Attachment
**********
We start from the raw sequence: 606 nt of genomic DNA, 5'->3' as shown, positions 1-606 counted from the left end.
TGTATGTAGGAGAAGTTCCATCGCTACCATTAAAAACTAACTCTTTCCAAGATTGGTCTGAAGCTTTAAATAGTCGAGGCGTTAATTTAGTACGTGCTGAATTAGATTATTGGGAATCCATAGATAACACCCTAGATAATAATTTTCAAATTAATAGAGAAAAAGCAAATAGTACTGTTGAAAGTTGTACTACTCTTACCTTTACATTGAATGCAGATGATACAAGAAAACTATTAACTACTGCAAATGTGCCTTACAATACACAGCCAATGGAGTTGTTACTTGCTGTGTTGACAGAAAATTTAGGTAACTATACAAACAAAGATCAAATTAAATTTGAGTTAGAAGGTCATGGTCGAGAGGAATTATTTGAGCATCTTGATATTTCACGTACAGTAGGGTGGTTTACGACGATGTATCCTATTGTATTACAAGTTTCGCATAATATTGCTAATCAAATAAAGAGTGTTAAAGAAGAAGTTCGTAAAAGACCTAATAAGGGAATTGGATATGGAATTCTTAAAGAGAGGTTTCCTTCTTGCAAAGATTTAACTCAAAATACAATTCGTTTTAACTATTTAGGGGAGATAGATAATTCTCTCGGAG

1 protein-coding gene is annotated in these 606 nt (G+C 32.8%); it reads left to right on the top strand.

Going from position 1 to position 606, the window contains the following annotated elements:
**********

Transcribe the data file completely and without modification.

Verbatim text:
We start from the raw sequence: 606 nt of genomic DNA, 5'->3' as shown, positions 1-606 counted from the left end.
TGTATGTAGGAGAAGTTCCATCGCTACCATTAAAAACTAACTCTTTCCAAGATTGGTCTGAAGCTTTAAATAGTCGAGGCGTTAATTTAGTACGTGCTGAATTAGATTATTGGGAATCCATAGATAACACCCTAGATAATAATTTTCAAATTAATAGAGAAAAAGCAAATAGTACTGTTGAAAGTTGTACTACTCTTACCTTTACATTGAATGCAGATGATACAAGAAAACTATTAACTACTGCAAATGTGCCTTACAATACACAGCCAATGGAGTTGTTACTTGCTGTGTTGACAGAAAATTTAGGTAACTATACAAACAAAGATCAAATTAAATTTGAGTTAGAAGGTCATGGTCGAGAGGAATTATTTGAGCATCTTGATATTTCACGTACAGTAGGGTGGTTTACGACGATGTATCCTATTGTATTACAAGTTTCGCATAATATTGCTAATCAAATAAAGAGTGTTAAAGAAGAAGTTCGTAAAAGACCTAATAAGGGAATTGGATATGGAATTCTTAAAGAGAGGTTTCCTTCTTGCAAAGATTTAACTCAAAATACAATTCGTTTTAACTATTTAGGGGAGATAGATAATTCTCTCGGAG

1 protein-coding gene is annotated in these 606 nt (G+C 32.8%); it reads left to right on the top strand.

Going from position 1 to position 606, the window contains the following annotated elements: